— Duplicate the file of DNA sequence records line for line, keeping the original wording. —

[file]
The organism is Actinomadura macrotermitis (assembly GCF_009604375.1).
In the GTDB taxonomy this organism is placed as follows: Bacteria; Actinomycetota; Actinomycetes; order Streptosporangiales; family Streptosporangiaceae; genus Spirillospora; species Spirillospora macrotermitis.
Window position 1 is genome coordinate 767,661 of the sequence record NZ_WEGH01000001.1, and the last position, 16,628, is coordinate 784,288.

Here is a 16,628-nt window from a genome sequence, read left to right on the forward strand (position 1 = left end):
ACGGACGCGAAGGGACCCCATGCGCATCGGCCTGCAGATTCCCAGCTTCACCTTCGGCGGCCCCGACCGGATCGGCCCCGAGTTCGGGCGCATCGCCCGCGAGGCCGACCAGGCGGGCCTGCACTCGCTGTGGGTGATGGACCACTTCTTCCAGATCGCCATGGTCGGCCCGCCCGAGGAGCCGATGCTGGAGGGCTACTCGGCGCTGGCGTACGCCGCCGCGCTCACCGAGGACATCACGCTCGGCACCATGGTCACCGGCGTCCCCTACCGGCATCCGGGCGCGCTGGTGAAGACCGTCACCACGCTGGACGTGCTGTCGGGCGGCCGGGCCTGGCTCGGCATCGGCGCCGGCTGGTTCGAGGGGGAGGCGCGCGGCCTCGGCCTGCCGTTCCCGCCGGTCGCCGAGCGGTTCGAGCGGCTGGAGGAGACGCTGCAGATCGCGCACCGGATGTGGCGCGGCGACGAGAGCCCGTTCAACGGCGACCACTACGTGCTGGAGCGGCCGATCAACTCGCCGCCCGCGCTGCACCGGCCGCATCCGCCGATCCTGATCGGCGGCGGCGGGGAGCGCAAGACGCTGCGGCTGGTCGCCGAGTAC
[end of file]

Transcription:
The organism is Actinomadura macrotermitis (assembly GCF_009604375.1).
In the GTDB taxonomy this organism is placed as follows: Bacteria; Actinomycetota; Actinomycetes; order Streptosporangiales; family Streptosporangiaceae; genus Spirillospora; species Spirillospora macrotermitis.
Window position 1 is genome coordinate 767,661 of the sequence record NZ_WEGH01000001.1, and the last position, 16,628, is coordinate 784,288.

Here is a 16,628-nt window from a genome sequence, read left to right on the forward strand (position 1 = left end):
ACGGACGCGAAGGGACCCCATGCGCATCGGCCTGCAGATTCCCAGCTTCACCTTCGGCGGCCCCGACCGGATCGGCCCCGAGTTCGGGCGCATCGCCCGCGAGGCCGACCAGGCGGGCCTGCACTCGCTGTGGGTGATGGACCACTTCTTCCAGATCGCCATGGTCGGCCCGCCCGAGGAGCCGATGCTGGAGGGCTACTCGGCGCTGGCGTACGCCGCCGCGCTCACCGAGGACATCACGCTCGGCACCATGGTCACCGGCGTCCCCTACCGGCATCCGGGCGCGCTGGTGAAGACCGTCACCACGCTGGACGTGCTGTCGGGCGGCCGGGCCTGGCTCGGCATCGGCGCCGGCTGGTTCGAGGGGGAGGCGCGCGGCCTCGGCCTGCCGTTCCCGCCGGTCGCCGAGCGGTTCGAGCGGCTGGAGGAGACGCTGCAGATCGCGCACCGGATGTGGCGCGGCGACGAGAGCCCGTTCAACGGCGACCACTACGTGCTGGAGCGGCCGATCAACTCGCCGCCCGCGCTGCACCGGCCGCATCCGCCGATCCTGATCGGCGGCGGCGGGGAGCGCAAGACGCTGCGGCTGGTCGCCGAGTAC